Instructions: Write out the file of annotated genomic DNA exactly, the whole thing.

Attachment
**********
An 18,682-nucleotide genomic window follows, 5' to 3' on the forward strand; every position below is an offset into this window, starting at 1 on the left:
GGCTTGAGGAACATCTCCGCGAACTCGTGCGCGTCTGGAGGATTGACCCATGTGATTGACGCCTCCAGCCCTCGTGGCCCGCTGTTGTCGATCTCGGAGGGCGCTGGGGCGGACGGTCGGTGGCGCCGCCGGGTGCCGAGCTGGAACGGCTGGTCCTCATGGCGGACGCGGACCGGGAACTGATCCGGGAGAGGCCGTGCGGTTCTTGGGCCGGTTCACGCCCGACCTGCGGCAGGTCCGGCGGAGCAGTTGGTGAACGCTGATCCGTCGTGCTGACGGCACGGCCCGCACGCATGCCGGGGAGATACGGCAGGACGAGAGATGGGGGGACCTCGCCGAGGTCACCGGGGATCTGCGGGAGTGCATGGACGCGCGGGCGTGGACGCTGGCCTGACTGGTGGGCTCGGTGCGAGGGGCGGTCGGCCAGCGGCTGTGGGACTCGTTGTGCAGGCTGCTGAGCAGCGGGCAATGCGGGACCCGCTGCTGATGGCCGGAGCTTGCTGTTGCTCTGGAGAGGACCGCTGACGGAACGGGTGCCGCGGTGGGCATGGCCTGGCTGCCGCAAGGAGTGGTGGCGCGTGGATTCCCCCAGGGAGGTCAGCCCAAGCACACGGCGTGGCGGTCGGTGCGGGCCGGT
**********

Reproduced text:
An 18,682-nucleotide genomic window follows, 5' to 3' on the forward strand; every position below is an offset into this window, starting at 1 on the left:
GGCTTGAGGAACATCTCCGCGAACTCGTGCGCGTCTGGAGGATTGACCCATGTGATTGACGCCTCCAGCCCTCGTGGCCCGCTGTTGTCGATCTCGGAGGGCGCTGGGGCGGACGGTCGGTGGCGCCGCCGGGTGCCGAGCTGGAACGGCTGGTCCTCATGGCGGACGCGGACCGGGAACTGATCCGGGAGAGGCCGTGCGGTTCTTGGGCCGGTTCACGCCCGACCTGCGGCAGGTCCGGCGGAGCAGTTGGTGAACGCTGATCCGTCGTGCTGACGGCACGGCCCGCACGCATGCCGGGGAGATACGGCAGGACGAGAGATGGGGGGACCTCGCCGAGGTCACCGGGGATCTGCGGGAGTGCATGGACGCGCGGGCGTGGACGCTGGCCTGACTGGTGGGCTCGGTGCGAGGGGCGGTCGGCCAGCGGCTGTGGGACTCGTTGTGCAGGCTGCTGAGCAGCGGGCAATGCGGGACCCGCTGCTGATGGCCGGAGCTTGCTGTTGCTCTGGAGAGGACCGCTGACGGAACGGGTGCCGCGGTGGGCATGGCCTGGCTGCCGCAAGGAGTGGTGGCGCGTGGATTCCCCCAGGGAGGTCAGCCCAAGCACACGGCGTGGCGGTCGGTGCGGGCCGGT